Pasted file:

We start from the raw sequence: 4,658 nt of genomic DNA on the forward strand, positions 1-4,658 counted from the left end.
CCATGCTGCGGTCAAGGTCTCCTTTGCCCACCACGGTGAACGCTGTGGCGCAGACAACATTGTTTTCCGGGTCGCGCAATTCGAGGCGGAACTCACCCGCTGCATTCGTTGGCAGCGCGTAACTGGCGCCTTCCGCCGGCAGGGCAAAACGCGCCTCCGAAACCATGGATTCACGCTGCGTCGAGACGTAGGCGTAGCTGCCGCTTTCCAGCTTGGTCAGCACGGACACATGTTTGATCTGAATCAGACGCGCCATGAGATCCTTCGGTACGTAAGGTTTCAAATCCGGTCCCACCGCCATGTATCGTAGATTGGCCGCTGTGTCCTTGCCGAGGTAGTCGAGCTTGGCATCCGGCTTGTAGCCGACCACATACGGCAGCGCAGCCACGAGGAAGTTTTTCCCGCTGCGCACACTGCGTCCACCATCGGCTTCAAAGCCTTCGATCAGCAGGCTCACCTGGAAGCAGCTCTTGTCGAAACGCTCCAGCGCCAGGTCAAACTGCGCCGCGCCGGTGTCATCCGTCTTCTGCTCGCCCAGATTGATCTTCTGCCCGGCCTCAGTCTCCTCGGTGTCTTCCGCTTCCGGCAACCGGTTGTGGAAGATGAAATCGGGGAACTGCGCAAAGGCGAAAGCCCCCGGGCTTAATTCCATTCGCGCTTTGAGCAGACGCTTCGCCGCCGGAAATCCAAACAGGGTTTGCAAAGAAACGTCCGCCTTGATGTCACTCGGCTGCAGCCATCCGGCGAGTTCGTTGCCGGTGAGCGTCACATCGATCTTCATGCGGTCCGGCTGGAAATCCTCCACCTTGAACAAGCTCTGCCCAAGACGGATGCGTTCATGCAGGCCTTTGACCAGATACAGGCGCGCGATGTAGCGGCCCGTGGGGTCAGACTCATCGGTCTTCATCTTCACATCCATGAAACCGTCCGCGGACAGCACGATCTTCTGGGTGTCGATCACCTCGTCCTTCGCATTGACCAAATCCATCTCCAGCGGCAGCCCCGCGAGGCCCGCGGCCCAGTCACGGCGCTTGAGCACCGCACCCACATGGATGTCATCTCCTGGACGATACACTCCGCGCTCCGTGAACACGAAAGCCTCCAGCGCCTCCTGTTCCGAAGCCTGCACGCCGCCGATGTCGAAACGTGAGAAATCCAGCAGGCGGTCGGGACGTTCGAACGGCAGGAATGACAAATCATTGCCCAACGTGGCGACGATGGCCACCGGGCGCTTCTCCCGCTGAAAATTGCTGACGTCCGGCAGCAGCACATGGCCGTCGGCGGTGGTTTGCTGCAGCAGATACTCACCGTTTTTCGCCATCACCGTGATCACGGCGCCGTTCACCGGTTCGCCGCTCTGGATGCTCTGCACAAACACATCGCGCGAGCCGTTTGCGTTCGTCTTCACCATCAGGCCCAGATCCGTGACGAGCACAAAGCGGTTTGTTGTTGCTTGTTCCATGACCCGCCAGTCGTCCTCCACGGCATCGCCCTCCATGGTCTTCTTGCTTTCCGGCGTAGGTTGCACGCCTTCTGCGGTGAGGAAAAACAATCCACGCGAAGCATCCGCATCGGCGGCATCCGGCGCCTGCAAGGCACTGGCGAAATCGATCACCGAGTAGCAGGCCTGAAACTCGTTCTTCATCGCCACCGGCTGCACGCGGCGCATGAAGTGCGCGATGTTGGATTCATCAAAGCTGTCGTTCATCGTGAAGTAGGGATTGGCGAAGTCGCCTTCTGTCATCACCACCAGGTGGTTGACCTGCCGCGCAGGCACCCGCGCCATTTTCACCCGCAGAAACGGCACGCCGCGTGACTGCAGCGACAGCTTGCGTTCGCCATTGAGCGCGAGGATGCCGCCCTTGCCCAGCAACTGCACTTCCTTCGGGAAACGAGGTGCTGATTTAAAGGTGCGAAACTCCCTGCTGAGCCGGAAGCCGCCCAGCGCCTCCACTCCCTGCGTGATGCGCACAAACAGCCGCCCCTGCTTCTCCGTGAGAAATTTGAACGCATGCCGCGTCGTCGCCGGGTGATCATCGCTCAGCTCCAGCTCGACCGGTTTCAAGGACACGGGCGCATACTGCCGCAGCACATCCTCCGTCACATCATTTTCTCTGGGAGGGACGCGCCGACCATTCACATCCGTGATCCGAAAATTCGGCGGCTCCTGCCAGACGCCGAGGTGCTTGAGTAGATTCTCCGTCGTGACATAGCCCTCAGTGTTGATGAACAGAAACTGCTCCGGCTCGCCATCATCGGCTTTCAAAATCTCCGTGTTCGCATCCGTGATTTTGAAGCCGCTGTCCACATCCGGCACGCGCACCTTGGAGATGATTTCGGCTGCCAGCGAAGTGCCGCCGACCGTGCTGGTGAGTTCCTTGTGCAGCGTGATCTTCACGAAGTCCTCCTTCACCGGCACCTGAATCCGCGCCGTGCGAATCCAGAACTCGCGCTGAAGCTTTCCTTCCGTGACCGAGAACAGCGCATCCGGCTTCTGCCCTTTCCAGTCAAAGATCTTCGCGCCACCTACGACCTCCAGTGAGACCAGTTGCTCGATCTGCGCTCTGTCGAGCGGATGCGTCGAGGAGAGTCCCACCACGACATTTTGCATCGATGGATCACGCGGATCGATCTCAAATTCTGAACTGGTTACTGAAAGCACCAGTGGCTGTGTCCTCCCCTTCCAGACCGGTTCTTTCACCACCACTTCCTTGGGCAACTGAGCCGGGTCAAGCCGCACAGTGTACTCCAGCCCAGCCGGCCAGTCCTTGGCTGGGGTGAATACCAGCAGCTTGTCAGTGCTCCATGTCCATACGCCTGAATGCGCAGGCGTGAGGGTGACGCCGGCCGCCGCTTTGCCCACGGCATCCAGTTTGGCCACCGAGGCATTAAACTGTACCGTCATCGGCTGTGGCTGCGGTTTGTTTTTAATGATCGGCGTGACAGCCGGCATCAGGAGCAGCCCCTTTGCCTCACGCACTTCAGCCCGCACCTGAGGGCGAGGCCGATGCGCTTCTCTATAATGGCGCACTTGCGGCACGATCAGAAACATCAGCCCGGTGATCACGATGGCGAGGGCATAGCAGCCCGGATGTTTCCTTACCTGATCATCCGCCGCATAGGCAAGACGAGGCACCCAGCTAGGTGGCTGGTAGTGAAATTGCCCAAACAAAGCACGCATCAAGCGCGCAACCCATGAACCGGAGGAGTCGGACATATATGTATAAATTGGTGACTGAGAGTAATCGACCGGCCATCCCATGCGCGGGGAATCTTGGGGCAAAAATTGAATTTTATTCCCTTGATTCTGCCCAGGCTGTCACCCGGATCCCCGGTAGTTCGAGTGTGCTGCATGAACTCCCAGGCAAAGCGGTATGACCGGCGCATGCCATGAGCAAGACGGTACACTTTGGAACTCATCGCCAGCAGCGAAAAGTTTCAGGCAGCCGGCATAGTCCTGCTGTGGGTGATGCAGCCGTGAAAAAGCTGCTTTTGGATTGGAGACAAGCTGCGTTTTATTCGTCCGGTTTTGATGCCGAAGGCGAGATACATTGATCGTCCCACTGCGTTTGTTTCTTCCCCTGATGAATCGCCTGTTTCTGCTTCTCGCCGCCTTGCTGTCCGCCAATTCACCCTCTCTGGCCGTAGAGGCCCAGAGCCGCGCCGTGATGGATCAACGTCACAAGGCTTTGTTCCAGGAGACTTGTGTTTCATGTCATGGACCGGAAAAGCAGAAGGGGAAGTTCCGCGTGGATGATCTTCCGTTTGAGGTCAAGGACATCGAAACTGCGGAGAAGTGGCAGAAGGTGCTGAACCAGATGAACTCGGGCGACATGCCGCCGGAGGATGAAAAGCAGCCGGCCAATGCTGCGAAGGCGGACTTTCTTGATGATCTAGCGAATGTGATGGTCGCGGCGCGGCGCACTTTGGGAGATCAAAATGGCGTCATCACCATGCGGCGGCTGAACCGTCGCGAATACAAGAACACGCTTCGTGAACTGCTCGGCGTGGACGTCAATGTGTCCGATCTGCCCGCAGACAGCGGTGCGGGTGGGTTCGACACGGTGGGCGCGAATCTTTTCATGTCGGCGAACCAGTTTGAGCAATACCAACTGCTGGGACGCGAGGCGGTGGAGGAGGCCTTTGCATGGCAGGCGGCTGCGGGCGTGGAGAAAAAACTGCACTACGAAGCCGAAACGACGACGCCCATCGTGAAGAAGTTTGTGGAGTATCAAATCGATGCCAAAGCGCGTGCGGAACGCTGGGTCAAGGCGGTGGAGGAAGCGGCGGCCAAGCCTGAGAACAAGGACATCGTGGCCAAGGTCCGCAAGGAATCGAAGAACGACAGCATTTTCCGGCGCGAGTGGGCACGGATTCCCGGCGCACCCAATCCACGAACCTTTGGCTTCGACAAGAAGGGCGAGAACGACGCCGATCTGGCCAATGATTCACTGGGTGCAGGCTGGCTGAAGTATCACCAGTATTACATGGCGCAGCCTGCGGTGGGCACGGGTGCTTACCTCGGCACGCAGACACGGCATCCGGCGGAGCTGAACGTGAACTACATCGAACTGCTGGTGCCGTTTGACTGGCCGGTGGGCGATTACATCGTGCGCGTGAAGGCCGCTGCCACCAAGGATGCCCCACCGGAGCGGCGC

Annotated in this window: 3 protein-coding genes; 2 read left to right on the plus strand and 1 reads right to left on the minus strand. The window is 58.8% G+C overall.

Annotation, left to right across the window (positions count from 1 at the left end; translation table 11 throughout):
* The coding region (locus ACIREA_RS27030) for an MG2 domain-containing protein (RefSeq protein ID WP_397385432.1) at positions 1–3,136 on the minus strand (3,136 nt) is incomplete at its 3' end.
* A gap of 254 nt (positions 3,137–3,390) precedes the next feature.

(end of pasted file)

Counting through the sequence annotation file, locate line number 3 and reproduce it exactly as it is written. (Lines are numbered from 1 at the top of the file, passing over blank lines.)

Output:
Annotated in this window: 3 protein-coding genes; 2 read left to right on the plus strand and 1 reads right to left on the minus strand. The window is 58.8% G+C overall.